It goes without saying that more productive cooperation and collaboration between and within the different industry disciplines, such as: architectural, civil, mechanical or electrical, is essential for the success of technology adoption. This would definitely ensure that the goals of all concerned parties are recognised and the benefits could be shared proportionally.

On top of that, it would also be beneficial in providing a holistic approach to each project. And by a holistic approach I mean the emphasis on streamlined communications, quicker turnaround on problem-solving and decision-making, and a sharing of knowledge. Now, I’m sure we’ve all been involved in projects, where everyone starts out with the best intentions but after two weeks we are all at each others’ throats! Not only could a holistic approach lead to a better understanding of the responsibilities and priorities of each contractor but more importantly, it could raise more tolerance for things that go wrong.

It is vital that the construction industry utilises these advances in available technology, and develops its own innovations, as it faces daunting challenges in the years ahead, such as the need to construct 13,000 buildings required per day, till 2050 to house the world’s population or overcoming the climate change issues associated with the production and use of concrete in construction, which accounts for 8% of global carbon emissions.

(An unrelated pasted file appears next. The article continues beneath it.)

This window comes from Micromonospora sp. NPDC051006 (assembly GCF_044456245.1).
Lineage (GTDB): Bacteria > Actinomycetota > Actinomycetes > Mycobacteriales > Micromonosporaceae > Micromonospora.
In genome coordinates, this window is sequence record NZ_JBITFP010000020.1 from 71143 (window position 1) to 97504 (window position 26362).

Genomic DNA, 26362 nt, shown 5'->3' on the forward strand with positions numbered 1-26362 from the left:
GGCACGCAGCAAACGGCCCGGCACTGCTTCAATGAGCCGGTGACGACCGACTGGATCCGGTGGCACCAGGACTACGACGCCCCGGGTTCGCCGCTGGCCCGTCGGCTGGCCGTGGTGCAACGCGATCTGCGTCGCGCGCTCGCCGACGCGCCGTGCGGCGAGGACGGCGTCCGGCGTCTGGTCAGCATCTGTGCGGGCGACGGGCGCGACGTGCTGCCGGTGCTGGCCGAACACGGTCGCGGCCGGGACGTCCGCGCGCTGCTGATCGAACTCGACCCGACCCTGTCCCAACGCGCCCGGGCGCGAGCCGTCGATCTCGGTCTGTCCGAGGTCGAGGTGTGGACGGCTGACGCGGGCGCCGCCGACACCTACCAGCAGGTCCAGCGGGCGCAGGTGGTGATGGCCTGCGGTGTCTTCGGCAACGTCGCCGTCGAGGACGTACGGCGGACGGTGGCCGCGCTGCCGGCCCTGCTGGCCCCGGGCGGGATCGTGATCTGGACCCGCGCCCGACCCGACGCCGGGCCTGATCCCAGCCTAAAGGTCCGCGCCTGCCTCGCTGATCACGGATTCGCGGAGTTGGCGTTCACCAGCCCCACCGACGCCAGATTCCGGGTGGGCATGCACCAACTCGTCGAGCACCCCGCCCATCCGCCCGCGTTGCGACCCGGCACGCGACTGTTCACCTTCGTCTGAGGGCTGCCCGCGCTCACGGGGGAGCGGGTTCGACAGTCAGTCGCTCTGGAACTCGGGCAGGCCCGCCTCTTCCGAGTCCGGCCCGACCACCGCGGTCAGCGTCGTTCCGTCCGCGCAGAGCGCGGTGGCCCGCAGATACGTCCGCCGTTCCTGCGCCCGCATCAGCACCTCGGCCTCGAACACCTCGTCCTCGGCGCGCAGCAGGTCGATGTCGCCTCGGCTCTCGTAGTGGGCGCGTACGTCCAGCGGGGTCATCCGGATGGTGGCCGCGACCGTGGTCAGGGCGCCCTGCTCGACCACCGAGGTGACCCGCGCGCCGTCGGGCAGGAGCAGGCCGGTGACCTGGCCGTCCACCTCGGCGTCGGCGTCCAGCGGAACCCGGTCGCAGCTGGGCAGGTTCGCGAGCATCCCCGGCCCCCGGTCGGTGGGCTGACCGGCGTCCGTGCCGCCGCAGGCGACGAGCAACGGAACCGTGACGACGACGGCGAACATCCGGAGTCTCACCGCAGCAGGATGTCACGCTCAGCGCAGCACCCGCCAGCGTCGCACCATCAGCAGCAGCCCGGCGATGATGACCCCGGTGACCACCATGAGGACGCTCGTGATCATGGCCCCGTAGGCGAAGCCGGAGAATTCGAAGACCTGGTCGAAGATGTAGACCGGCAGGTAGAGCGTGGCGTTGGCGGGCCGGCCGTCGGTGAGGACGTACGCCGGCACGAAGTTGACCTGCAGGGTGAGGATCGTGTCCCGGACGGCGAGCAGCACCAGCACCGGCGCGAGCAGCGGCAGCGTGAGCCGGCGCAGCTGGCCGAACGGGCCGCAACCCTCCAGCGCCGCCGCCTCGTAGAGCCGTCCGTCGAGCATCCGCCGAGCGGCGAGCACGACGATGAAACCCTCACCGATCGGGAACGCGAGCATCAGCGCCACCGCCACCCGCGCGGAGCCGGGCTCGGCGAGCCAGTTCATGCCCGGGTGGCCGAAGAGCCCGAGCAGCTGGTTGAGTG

If the will to invest is there, combined with the adoption of a positive collaborative approach, then there is no reason why the technological advances (required to solve today’s construction problems) cannot be fully developed and implemented successfully!

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2024-05-18 11:01:48